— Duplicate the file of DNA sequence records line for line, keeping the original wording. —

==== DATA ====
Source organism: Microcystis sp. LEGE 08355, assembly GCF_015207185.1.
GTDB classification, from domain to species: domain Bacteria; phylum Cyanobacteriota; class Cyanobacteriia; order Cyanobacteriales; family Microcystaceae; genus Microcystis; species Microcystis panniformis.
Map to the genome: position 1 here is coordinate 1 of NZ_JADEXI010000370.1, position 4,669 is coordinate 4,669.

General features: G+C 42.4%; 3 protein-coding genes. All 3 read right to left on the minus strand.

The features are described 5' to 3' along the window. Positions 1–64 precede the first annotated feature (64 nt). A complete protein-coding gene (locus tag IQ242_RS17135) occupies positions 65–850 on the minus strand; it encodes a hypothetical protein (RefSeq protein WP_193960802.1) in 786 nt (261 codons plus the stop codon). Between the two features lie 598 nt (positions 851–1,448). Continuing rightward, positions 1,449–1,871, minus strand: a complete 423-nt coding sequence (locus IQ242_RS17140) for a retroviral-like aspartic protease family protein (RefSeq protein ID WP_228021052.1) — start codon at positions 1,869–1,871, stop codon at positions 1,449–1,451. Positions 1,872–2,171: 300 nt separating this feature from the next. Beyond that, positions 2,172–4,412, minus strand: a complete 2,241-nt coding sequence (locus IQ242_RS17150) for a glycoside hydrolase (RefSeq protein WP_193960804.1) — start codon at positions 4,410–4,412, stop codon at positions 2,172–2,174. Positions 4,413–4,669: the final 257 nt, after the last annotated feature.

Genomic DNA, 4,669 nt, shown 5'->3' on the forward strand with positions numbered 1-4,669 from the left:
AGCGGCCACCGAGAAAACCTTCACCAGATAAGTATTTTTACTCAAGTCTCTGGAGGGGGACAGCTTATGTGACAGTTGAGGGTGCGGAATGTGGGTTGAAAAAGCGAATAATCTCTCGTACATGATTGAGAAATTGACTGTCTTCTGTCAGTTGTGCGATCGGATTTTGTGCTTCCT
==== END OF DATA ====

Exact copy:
Source organism: Microcystis sp. LEGE 08355, assembly GCF_015207185.1.
GTDB classification, from domain to species: domain Bacteria; phylum Cyanobacteriota; class Cyanobacteriia; order Cyanobacteriales; family Microcystaceae; genus Microcystis; species Microcystis panniformis.
Map to the genome: position 1 here is coordinate 1 of NZ_JADEXI010000370.1, position 4,669 is coordinate 4,669.

General features: G+C 42.4%; 3 protein-coding genes. All 3 read right to left on the minus strand.

The features are described 5' to 3' along the window. Positions 1–64 precede the first annotated feature (64 nt). A complete protein-coding gene (locus tag IQ242_RS17135) occupies positions 65–850 on the minus strand; it encodes a hypothetical protein (RefSeq protein WP_193960802.1) in 786 nt (261 codons plus the stop codon). Between the two features lie 598 nt (positions 851–1,448). Continuing rightward, positions 1,449–1,871, minus strand: a complete 423-nt coding sequence (locus IQ242_RS17140) for a retroviral-like aspartic protease family protein (RefSeq protein ID WP_228021052.1) — start codon at positions 1,869–1,871, stop codon at positions 1,449–1,451. Positions 1,872–2,171: 300 nt separating this feature from the next. Beyond that, positions 2,172–4,412, minus strand: a complete 2,241-nt coding sequence (locus IQ242_RS17150) for a glycoside hydrolase (RefSeq protein WP_193960804.1) — start codon at positions 4,410–4,412, stop codon at positions 2,172–2,174. Positions 4,413–4,669: the final 257 nt, after the last annotated feature.

Genomic DNA, 4,669 nt, shown 5'->3' on the forward strand with positions numbered 1-4,669 from the left:
AGCGGCCACCGAGAAAACCTTCACCAGATAAGTATTTTTACTCAAGTCTCTGGAGGGGGACAGCTTATGTGACAGTTGAGGGTGCGGAATGTGGGTTGAAAAAGCGAATAATCTCTCGTACATGATTGAGAAATTGACTGTCTTCTGTCAGTTGTGCGATCGGATTTTGTGCTTCCT